HeeSun Lee isn't your average Hip Hop emcee. Put up for adoption in her native Korea at the age of four months, she was brought to America and raised by Chinese parents in a Christian home on Staten Island. As a teenager, she became a fan of Hip Hop acts ranging from Lauryn Hill and Will Smith to Tupac Shakur. All of Lee's diverse experiences have fused to create the illuminating backdrop for her sophomore CD "Stereotypes" (In My City Records) that releases on iTunes and other retail outlets on January 21, 2014. Lee's story is unique in that she credits not only her faith but also Hip Hop for saving her life. "Hip Hop saved me from a lot of things," she confesses. "My biggest struggle growing up was with my identity and it all correlates with being stereotyped and not knowing where I belonged because I was adopted."
Lee envisions the 16-track CD as a tool to evangelize while also examining society's stereotypes like the one that suggests that someone of Korean heritage lacks the spit skills to make it in Hip Hop. "I have had to constantly remind myself that I am legit," Lee says of the battle to win cred as an emcee. "Sometimes the stereotypes in this world are so big that they can even get to my own confidence. I may think I'm good, but I can just be playing myself if society is telling me this is not what I should be doing."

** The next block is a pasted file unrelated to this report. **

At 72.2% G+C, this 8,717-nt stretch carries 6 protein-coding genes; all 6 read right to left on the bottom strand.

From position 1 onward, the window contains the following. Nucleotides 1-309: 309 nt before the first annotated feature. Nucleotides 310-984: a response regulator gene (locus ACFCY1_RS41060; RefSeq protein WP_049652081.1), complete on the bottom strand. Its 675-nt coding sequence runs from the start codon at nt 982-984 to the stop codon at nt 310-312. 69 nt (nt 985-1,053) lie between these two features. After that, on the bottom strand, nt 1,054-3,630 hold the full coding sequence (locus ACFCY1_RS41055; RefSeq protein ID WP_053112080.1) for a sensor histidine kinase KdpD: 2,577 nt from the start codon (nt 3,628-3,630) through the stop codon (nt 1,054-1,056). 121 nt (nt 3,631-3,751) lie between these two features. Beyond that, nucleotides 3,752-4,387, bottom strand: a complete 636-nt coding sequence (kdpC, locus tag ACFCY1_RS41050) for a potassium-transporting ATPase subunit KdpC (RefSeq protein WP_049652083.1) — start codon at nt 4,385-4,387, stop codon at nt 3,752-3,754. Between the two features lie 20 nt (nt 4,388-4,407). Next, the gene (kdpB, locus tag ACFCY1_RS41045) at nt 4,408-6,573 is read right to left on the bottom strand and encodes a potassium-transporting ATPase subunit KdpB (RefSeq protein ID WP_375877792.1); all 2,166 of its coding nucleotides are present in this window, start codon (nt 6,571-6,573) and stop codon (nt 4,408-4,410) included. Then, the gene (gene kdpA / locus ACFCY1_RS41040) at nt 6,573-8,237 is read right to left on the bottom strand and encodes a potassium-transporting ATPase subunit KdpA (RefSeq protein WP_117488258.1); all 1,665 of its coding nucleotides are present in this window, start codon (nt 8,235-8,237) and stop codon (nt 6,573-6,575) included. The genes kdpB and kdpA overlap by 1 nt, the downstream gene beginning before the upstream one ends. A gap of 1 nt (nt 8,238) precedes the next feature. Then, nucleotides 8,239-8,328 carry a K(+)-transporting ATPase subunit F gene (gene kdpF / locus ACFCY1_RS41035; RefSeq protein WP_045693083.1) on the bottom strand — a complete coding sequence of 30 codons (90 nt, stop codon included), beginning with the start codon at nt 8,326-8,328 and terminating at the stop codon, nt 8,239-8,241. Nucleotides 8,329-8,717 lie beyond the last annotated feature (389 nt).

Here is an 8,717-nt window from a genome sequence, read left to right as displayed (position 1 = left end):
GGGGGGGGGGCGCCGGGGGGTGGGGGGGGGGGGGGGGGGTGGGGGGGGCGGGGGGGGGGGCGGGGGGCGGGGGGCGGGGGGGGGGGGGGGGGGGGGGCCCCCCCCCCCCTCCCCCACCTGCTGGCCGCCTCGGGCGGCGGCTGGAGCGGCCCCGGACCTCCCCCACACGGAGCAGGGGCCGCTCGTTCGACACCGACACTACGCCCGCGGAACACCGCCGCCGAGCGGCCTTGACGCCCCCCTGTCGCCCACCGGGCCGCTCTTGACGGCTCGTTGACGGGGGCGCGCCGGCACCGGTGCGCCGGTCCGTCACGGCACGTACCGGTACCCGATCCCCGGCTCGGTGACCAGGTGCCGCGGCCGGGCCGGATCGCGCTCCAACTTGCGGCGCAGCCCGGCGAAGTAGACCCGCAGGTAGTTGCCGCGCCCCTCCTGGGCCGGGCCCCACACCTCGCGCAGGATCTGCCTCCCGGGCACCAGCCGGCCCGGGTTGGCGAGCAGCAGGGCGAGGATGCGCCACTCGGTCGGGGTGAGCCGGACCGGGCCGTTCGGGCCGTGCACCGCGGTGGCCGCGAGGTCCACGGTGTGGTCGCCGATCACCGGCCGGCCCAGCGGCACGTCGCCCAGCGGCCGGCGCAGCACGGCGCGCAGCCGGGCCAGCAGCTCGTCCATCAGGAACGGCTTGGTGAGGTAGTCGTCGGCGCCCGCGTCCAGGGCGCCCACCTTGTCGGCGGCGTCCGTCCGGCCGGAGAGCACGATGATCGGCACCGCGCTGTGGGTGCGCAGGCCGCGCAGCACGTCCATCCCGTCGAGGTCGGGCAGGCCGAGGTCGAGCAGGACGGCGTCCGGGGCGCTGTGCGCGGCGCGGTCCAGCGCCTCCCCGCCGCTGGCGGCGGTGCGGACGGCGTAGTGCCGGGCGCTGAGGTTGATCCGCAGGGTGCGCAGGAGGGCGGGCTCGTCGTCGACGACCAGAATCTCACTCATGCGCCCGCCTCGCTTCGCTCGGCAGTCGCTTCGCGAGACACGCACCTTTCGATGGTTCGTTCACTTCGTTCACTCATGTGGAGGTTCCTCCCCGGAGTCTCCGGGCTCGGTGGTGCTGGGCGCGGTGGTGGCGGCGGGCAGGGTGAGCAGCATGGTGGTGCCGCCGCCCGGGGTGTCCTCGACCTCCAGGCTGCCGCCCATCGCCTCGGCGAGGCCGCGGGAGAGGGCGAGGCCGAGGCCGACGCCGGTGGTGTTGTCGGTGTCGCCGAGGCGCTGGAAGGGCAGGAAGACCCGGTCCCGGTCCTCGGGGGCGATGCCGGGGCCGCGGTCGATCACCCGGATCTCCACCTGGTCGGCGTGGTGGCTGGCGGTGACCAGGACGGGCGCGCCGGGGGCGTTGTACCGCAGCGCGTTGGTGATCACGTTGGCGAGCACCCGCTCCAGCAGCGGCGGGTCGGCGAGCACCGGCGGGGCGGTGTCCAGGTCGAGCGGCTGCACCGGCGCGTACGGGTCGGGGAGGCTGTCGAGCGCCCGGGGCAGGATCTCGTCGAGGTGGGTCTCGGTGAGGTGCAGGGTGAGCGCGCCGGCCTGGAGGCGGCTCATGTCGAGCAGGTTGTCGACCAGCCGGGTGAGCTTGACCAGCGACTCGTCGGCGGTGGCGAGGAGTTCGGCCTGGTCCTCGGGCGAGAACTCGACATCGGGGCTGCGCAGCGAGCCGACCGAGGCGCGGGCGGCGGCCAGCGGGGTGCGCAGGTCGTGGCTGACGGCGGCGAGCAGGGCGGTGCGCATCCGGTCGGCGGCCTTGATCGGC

Any doubts about Lee's gifts vanish on the CD's opening track in which she fires off the verse, "Every day I'm on a mission now trying to save the lost. I'm never by myself, someone see me take the Cross, devil on my backside, watch me how I shake him off" with machine-gun rapidity. It's just a taste of Lee's deep commitment to the Hip Hop genre and her faith. That same zeal dominates her concert sets that she'll showcase at the Canyon Music Festival on Friday, January 24th and Saturday, January 26th on the campus of Grand Canyon University in Phoenix, AZ. With a brilliant CD dropping and a career on the upswing, Lee ponders her life a decade from now. "Hopefully, I've won a Grammy," she laughs. "Not just to have a Grammy but because it helps my fan base grow so that more people don't have to look at Nicki Minaj and Azealia Banks, and to let girls know there's another route."